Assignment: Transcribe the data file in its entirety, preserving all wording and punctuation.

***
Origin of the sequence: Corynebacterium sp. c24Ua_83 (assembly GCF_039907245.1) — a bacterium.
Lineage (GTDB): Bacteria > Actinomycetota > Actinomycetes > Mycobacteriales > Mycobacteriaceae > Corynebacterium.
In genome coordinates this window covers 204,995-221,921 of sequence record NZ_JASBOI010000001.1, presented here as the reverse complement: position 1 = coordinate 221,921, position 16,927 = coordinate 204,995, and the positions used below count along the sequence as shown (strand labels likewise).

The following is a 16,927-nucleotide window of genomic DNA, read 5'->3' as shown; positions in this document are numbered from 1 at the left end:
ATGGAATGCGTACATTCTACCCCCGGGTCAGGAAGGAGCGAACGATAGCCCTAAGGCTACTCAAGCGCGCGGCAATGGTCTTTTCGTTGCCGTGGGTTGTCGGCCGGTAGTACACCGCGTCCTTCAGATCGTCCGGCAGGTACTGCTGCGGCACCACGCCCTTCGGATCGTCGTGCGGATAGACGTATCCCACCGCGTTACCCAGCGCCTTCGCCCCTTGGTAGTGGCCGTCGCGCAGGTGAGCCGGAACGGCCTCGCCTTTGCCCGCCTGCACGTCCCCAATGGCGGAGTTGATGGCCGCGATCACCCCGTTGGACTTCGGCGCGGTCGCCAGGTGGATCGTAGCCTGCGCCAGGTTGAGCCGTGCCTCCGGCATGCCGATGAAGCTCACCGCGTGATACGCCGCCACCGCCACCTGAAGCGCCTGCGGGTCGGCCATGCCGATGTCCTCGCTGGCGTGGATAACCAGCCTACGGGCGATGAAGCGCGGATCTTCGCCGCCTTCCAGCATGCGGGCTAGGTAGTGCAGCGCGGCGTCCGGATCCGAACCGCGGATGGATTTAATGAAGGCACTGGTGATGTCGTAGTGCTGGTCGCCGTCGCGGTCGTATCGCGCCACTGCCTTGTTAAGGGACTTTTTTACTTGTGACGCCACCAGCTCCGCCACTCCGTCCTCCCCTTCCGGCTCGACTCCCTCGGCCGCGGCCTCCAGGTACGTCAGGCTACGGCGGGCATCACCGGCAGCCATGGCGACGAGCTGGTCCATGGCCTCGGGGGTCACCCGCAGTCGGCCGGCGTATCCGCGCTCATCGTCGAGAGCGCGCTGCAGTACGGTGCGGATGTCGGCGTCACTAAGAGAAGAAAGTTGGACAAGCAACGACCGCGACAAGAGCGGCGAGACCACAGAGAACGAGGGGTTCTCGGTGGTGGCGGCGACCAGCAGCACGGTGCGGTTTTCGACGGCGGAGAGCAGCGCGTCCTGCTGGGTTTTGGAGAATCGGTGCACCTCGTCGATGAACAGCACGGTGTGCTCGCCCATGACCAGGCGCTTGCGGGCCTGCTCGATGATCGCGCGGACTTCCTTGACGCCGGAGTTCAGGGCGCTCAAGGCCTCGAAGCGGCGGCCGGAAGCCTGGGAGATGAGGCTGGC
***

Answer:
Origin of the sequence: Corynebacterium sp. c24Ua_83 (assembly GCF_039907245.1) — a bacterium.
Lineage (GTDB): Bacteria > Actinomycetota > Actinomycetes > Mycobacteriales > Mycobacteriaceae > Corynebacterium.
In genome coordinates this window covers 204,995-221,921 of sequence record NZ_JASBOI010000001.1, presented here as the reverse complement: position 1 = coordinate 221,921, position 16,927 = coordinate 204,995, and the positions used below count along the sequence as shown (strand labels likewise).

The following is a 16,927-nucleotide window of genomic DNA, read 5'->3' as shown; positions in this document are numbered from 1 at the left end:
ATGGAATGCGTACATTCTACCCCCGGGTCAGGAAGGAGCGAACGATAGCCCTAAGGCTACTCAAGCGCGCGGCAATGGTCTTTTCGTTGCCGTGGGTTGTCGGCCGGTAGTACACCGCGTCCTTCAGATCGTCCGGCAGGTACTGCTGCGGCACCACGCCCTTCGGATCGTCGTGCGGATAGACGTATCCCACCGCGTTACCCAGCGCCTTCGCCCCTTGGTAGTGGCCGTCGCGCAGGTGAGCCGGAACGGCCTCGCCTTTGCCCGCCTGCACGTCCCCAATGGCGGAGTTGATGGCCGCGATCACCCCGTTGGACTTCGGCGCGGTCGCCAGGTGGATCGTAGCCTGCGCCAGGTTGAGCCGTGCCTCCGGCATGCCGATGAAGCTCACCGCGTGATACGCCGCCACCGCCACCTGAAGCGCCTGCGGGTCGGCCATGCCGATGTCCTCGCTGGCGTGGATAACCAGCCTACGGGCGATGAAGCGCGGATCTTCGCCGCCTTCCAGCATGCGGGCTAGGTAGTGCAGCGCGGCGTCCGGATCCGAACCGCGGATGGATTTAATGAAGGCACTGGTGATGTCGTAGTGCTGGTCGCCGTCGCGGTCGTATCGCGCCACTGCCTTGTTAAGGGACTTTTTTACTTGTGACGCCACCAGCTCCGCCACTCCGTCCTCCCCTTCCGGCTCGACTCCCTCGGCCGCGGCCTCCAGGTACGTCAGGCTACGGCGGGCATCACCGGCAGCCATGGCGACGAGCTGGTCCATGGCCTCGGGGGTCACCCGCAGTCGGCCGGCGTATCCGCGCTCATCGTCGAGAGCGCGCTGCAGTACGGTGCGGATGTCGGCGTCACTAAGAGAAGAAAGTTGGACAAGCAACGACCGCGACAAGAGCGGCGAGACCACAGAGAACGAGGGGTTCTCGGTGGTGGCGGCGACCAGCAGCACGGTGCGGTTTTCGACGGCGGAGAGCAGCGCGTCCTGCTGGGTTTTGGAGAATCGGTGCACCTCGTCGATGAACAGCACGGTGTGCTCGCCCATGACCAGGCGCTTGCGGGCCTGCTCGATGATCGCGCGGACTTCCTTGACGCCGGAGTTCAGGGCGCTCAAGGCCTCGAAGCGGCGGCCGGAAGCCTGGGAGATGAGGCTGGC